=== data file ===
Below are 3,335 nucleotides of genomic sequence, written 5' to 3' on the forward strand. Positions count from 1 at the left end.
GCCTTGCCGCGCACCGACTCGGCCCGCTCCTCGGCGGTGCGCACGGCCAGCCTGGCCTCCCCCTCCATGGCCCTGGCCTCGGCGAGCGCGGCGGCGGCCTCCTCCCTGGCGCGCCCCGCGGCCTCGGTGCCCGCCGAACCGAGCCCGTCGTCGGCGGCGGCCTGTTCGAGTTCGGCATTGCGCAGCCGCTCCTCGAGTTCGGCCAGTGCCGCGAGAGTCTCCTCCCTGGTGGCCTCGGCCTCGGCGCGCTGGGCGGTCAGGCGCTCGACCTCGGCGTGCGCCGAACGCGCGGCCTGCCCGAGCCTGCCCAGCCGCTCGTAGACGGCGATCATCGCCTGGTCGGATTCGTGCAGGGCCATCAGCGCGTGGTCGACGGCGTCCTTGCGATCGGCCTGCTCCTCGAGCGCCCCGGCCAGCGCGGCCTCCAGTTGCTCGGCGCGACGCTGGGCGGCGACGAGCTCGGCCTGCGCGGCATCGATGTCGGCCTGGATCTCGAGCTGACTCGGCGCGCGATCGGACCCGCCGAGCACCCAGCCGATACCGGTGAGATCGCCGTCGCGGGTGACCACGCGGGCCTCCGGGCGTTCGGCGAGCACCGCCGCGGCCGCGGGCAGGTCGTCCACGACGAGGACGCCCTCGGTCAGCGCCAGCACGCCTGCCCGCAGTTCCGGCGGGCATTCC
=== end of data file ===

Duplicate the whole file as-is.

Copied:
Below are 3,335 nucleotides of genomic sequence, written 5' to 3' on the forward strand. Positions count from 1 at the left end.
GCCTTGCCGCGCACCGACTCGGCCCGCTCCTCGGCGGTGCGCACGGCCAGCCTGGCCTCCCCCTCCATGGCCCTGGCCTCGGCGAGCGCGGCGGCGGCCTCCTCCCTGGCGCGCCCCGCGGCCTCGGTGCCCGCCGAACCGAGCCCGTCGTCGGCGGCGGCCTGTTCGAGTTCGGCATTGCGCAGCCGCTCCTCGAGTTCGGCCAGTGCCGCGAGAGTCTCCTCCCTGGTGGCCTCGGCCTCGGCGCGCTGGGCGGTCAGGCGCTCGACCTCGGCGTGCGCCGAACGCGCGGCCTGCCCGAGCCTGCCCAGCCGCTCGTAGACGGCGATCATCGCCTGGTCGGATTCGTGCAGGGCCATCAGCGCGTGGTCGACGGCGTCCTTGCGATCGGCCTGCTCCTCGAGCGCCCCGGCCAGCGCGGCCTCCAGTTGCTCGGCGCGACGCTGGGCGGCGACGAGCTCGGCCTGCGCGGCATCGATGTCGGCCTGGATCTCGAGCTGACTCGGCGCGCGATCGGACCCGCCGAGCACCCAGCCGATACCGGTGAGATCGCCGTCGCGGGTGACCACGCGGGCCTCCGGGCGTTCGGCGAGCACCGCCGCGGCCGCGGGCAGGTCGTCCACGACGAGGACGCCCTCGGTCAGCGCCAGCACGCCTGCCCGCAGTTCCGGCGGGCATTCC